I think ratatouille (and I’m talking about the food, not the animated mouse) is highly underrated. As the vegetables cook down with plenty of garlic, ratatouille gets a little bit sweet and is just pretty magical. In this recipe, while the scooped out zucchinis roast, you make the ratatouille and quinoa on the stove. Stuff the pre-cooked zucchinis with the quinoa-rata mixture and top with fresh goat cheese and panko break crumbs. I seriously can’t emphasize enough how ridiculously good these were.
Nutritional highlights: This recipe would make a great side dish or a vegetarian main course. The majority of the ingredients are vegetables like eggplant, zucchini, peppers, and onions, and I truly believe that even those who aren’t huge vegetable fans would love it in ratatouille form. By mixing in some quinoa the protein and fiber content goes way up. The goat cheese can be left off if you want to keep it vegan, but the small amount of cheese adds calcium and protein, and an amazing tart-creaminess to bring the whole dish together.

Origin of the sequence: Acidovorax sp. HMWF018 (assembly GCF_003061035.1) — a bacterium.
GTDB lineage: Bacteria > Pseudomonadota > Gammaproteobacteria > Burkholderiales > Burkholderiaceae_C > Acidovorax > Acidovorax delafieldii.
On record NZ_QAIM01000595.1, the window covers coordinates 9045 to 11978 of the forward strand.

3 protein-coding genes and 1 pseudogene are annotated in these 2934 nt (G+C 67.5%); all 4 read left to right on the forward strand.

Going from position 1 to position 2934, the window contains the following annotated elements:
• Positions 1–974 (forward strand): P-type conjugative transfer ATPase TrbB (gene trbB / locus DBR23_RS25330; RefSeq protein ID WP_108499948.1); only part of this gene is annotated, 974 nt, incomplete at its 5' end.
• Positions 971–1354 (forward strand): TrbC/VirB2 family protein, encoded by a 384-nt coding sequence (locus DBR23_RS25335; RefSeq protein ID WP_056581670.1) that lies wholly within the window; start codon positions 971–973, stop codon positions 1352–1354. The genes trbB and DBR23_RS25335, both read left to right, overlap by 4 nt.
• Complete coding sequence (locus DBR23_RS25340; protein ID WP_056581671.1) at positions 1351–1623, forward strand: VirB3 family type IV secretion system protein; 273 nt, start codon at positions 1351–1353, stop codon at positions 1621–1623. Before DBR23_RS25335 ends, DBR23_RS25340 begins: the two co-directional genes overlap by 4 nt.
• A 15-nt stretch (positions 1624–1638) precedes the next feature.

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Zucchini Boats with Ratatouille, Quinoa, and Goat Cheese
makes 4-6 zucchini boats (serves 4 as a side, 2 as a main)
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What’s in it:
2 large or 3 small zucchinis
4 cloves garlic, minced
1 tablespoon olive oil
1 eggplant, chopped
1/2 large onion, finely chopped
1 red bell pepper, chopped
1 cup cooked quinoa (from about 1/4 cup dry)
1 tablespoon red wine vinegar
2 tablespoons whole wheat panko bread crumbs
2 oz goat cheese
salt and pepper to taste
optional: 1/4 teaspoon red pepper flakes
1/2 cup fresh basil, (half chopped and half left as whole leaves)

How to make it: